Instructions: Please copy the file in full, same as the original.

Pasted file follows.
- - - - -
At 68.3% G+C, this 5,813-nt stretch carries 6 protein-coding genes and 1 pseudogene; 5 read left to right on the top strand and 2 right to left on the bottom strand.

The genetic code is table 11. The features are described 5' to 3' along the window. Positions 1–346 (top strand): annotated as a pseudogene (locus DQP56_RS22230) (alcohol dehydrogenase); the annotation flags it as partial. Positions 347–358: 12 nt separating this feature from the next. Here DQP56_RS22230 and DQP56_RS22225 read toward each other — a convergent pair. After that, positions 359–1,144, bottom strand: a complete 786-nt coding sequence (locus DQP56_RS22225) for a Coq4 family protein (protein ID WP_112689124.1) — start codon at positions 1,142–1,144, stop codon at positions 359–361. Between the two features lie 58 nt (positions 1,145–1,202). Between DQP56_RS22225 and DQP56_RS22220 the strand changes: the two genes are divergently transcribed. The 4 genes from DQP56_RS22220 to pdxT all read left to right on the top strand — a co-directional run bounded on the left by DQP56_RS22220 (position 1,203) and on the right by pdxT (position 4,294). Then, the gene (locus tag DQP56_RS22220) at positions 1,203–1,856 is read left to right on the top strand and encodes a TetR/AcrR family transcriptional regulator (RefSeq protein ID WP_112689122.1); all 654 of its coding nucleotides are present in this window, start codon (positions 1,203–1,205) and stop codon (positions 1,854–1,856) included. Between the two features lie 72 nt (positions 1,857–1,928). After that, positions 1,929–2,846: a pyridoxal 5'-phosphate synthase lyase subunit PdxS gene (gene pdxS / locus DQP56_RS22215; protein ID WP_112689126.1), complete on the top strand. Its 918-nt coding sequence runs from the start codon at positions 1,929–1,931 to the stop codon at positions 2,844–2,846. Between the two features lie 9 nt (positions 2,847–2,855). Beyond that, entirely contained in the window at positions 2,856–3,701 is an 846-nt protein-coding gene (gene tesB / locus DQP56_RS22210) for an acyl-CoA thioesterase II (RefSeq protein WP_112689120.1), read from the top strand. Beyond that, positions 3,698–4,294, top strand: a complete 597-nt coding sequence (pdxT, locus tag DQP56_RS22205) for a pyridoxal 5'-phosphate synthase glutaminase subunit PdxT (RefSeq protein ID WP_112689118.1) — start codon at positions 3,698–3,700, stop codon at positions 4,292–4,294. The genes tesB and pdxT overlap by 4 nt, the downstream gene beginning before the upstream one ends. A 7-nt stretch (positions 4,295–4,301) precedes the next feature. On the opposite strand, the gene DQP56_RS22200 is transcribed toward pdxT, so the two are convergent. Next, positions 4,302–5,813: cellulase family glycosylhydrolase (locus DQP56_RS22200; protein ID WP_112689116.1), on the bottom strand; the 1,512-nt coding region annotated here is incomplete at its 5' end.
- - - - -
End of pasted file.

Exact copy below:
At 68.3% G+C, this 5,813-nt stretch carries 6 protein-coding genes and 1 pseudogene; 5 read left to right on the top strand and 2 right to left on the bottom strand.

The genetic code is table 11. The features are described 5' to 3' along the window. Positions 1–346 (top strand): annotated as a pseudogene (locus DQP56_RS22230) (alcohol dehydrogenase); the annotation flags it as partial. Positions 347–358: 12 nt separating this feature from the next. Here DQP56_RS22230 and DQP56_RS22225 read toward each other — a convergent pair. After that, positions 359–1,144, bottom strand: a complete 786-nt coding sequence (locus DQP56_RS22225) for a Coq4 family protein (protein ID WP_112689124.1) — start codon at positions 1,142–1,144, stop codon at positions 359–361. Between the two features lie 58 nt (positions 1,145–1,202). Between DQP56_RS22225 and DQP56_RS22220 the strand changes: the two genes are divergently transcribed. The 4 genes from DQP56_RS22220 to pdxT all read left to right on the top strand — a co-directional run bounded on the left by DQP56_RS22220 (position 1,203) and on the right by pdxT (position 4,294). Then, the gene (locus tag DQP56_RS22220) at positions 1,203–1,856 is read left to right on the top strand and encodes a TetR/AcrR family transcriptional regulator (RefSeq protein ID WP_112689122.1); all 654 of its coding nucleotides are present in this window, start codon (positions 1,203–1,205) and stop codon (positions 1,854–1,856) included. Between the two features lie 72 nt (positions 1,857–1,928). After that, positions 1,929–2,846: a pyridoxal 5'-phosphate synthase lyase subunit PdxS gene (gene pdxS / locus DQP56_RS22215; protein ID WP_112689126.1), complete on the top strand. Its 918-nt coding sequence runs from the start codon at positions 1,929–1,931 to the stop codon at positions 2,844–2,846. Between the two features lie 9 nt (positions 2,847–2,855). Beyond that, entirely contained in the window at positions 2,856–3,701 is an 846-nt protein-coding gene (gene tesB / locus DQP56_RS22210) for an acyl-CoA thioesterase II (RefSeq protein WP_112689120.1), read from the top strand. Beyond that, positions 3,698–4,294, top strand: a complete 597-nt coding sequence (pdxT, locus tag DQP56_RS22205) for a pyridoxal 5'-phosphate synthase glutaminase subunit PdxT (RefSeq protein ID WP_112689118.1) — start codon at positions 3,698–3,700, stop codon at positions 4,292–4,294. The genes tesB and pdxT overlap by 4 nt, the downstream gene beginning before the upstream one ends. A 7-nt stretch (positions 4,295–4,301) precedes the next feature. On the opposite strand, the gene DQP56_RS22200 is transcribed toward pdxT, so the two are convergent. Next, positions 4,302–5,813: cellulase family glycosylhydrolase (locus DQP56_RS22200; protein ID WP_112689116.1), on the bottom strand; the 1,512-nt coding region annotated here is incomplete at its 5' end.